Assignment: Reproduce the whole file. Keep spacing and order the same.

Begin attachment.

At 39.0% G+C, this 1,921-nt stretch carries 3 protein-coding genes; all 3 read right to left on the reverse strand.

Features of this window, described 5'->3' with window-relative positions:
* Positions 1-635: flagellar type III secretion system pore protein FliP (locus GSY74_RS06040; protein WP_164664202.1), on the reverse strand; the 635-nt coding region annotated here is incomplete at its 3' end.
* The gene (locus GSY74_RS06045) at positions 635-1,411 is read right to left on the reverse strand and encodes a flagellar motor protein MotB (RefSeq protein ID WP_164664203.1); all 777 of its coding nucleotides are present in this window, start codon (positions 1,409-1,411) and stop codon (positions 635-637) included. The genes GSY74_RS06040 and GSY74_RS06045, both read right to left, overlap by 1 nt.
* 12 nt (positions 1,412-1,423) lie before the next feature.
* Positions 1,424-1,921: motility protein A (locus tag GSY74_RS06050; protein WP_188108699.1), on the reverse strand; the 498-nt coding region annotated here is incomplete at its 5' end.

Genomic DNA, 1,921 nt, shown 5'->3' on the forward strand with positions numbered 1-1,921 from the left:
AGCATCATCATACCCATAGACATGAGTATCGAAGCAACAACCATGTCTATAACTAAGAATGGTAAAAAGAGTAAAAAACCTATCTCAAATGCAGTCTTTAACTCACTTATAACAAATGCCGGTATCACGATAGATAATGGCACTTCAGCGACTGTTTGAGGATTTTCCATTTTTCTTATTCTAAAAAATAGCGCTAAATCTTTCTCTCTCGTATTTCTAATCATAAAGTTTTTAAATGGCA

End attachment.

At 39.0% G+C, this 1,921-nt stretch carries 3 protein-coding genes; all 3 read right to left on the reverse strand.

Features of this window, described 5'->3' with window-relative positions:
* Positions 1-635: flagellar type III secretion system pore protein FliP (locus GSY74_RS06040; protein WP_164664202.1), on the reverse strand; the 635-nt coding region annotated here is incomplete at its 3' end.
* The gene (locus GSY74_RS06045) at positions 635-1,411 is read right to left on the reverse strand and encodes a flagellar motor protein MotB (RefSeq protein ID WP_164664203.1); all 777 of its coding nucleotides are present in this window, start codon (positions 1,409-1,411) and stop codon (positions 635-637) included. The genes GSY74_RS06040 and GSY74_RS06045, both read right to left, overlap by 1 nt.
* 12 nt (positions 1,412-1,423) lie before the next feature.
* Positions 1,424-1,921: motility protein A (locus tag GSY74_RS06050; protein WP_188108699.1), on the reverse strand; the 498-nt coding region annotated here is incomplete at its 5' end.

Genomic DNA, 1,921 nt, shown 5'->3' on the forward strand with positions numbered 1-1,921 from the left:
AGCATCATCATACCCATAGACATGAGTATCGAAGCAACAACCATGTCTATAACTAAGAATGGTAAAAAGAGTAAAAAACCTATCTCAAATGCAGTCTTTAACTCACTTATAACAAATGCCGGTATCACGATAGATAATGGCACTTCAGCGACTGTTTGAGGATTTTCCATTTTTCTTATTCTAAAAAATAGCGCTAAATCTTTCTCTCTCGTATTTCTAATCATAAAGTTTTTAAATGGCA